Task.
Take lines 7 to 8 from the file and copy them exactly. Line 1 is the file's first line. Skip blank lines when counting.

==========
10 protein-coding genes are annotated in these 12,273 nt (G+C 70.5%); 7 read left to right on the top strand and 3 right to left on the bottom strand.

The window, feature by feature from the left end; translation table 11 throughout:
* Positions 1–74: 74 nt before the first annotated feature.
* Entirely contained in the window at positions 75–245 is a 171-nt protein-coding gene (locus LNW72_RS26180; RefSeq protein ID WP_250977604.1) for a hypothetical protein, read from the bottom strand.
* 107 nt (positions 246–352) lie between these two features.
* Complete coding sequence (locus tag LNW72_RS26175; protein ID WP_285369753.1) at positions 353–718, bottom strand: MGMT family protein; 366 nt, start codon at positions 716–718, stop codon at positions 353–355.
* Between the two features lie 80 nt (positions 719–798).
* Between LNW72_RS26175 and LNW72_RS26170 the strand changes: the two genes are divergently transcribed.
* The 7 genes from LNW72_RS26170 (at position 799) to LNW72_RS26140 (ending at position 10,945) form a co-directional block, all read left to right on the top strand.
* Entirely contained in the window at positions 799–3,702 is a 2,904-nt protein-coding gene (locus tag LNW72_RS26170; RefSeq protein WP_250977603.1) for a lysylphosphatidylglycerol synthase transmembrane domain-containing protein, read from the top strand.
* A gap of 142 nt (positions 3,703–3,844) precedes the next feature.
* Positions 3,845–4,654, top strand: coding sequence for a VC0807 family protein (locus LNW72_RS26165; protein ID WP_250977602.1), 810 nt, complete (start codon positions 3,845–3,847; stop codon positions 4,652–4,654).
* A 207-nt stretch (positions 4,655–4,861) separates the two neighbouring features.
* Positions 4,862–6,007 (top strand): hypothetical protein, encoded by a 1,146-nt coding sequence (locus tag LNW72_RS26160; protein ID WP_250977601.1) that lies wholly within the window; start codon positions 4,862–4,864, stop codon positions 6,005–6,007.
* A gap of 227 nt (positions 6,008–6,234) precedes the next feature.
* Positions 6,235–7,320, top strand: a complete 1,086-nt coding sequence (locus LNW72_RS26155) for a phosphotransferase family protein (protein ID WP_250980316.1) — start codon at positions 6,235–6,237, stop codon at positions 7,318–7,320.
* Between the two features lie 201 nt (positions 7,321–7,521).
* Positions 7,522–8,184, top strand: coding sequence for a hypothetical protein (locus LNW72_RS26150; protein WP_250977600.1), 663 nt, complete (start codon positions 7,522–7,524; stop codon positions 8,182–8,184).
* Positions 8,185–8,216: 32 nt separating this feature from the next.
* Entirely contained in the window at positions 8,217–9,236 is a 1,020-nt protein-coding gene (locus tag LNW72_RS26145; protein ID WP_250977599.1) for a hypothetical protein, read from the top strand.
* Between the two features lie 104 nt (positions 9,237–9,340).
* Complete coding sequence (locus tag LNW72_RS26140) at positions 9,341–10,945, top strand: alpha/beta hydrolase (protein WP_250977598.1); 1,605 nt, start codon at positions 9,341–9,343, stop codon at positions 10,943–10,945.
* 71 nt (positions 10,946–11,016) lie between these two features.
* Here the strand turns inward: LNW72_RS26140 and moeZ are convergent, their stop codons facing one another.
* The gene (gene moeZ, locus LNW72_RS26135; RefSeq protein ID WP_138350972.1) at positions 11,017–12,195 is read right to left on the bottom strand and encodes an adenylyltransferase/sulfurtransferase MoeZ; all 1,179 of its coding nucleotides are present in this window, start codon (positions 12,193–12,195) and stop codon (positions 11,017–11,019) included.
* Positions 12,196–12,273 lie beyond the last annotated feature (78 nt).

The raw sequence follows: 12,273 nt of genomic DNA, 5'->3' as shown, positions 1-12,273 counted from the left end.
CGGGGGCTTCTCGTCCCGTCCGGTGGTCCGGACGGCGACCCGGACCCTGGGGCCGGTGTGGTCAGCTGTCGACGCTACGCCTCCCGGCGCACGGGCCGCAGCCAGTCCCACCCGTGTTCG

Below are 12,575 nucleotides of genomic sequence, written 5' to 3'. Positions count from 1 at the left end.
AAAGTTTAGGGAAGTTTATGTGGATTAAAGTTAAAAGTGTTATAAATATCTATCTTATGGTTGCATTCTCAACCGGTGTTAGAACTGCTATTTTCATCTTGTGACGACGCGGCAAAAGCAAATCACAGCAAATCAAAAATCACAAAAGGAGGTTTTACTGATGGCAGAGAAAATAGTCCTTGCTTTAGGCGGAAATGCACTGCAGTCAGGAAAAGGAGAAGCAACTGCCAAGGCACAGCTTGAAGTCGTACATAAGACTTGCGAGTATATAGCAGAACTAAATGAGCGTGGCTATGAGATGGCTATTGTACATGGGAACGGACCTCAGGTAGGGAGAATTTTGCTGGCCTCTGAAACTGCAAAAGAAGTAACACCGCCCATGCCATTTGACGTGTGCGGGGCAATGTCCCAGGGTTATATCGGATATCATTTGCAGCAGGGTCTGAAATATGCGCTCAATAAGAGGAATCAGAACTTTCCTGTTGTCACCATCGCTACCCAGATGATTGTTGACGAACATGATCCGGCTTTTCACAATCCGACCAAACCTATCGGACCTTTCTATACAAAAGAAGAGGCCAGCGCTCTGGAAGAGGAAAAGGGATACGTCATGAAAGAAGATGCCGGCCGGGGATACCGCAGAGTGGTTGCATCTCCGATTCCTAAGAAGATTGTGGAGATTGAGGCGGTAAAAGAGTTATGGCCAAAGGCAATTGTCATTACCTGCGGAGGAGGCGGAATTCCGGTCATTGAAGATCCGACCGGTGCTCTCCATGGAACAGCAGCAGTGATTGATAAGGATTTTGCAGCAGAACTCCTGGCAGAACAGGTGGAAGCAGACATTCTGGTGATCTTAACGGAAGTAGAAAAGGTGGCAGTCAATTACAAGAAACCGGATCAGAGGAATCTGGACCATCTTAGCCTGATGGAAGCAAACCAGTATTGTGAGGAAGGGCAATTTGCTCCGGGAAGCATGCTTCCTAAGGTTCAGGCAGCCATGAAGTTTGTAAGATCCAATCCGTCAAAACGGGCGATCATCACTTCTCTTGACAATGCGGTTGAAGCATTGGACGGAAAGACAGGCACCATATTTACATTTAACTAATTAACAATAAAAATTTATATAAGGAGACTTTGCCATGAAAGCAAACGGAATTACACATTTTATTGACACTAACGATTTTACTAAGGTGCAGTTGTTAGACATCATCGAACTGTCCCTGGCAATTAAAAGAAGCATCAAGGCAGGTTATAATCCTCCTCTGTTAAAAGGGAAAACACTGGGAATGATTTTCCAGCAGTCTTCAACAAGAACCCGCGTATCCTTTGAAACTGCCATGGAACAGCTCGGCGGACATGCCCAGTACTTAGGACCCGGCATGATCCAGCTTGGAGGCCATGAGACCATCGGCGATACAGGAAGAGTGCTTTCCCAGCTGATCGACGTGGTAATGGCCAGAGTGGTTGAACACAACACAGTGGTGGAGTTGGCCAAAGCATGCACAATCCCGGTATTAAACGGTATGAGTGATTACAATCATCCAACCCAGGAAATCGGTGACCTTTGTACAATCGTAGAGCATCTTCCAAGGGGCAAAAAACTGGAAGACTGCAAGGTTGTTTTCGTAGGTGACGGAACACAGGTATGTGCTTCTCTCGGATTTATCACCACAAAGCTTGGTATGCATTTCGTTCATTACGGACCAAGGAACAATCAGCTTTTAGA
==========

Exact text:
* Between the two features lie 80 nt (positions 719–798).
* Between LNW72_RS26175 and LNW72_RS26170 the strand changes: the two genes are divergently transcribed.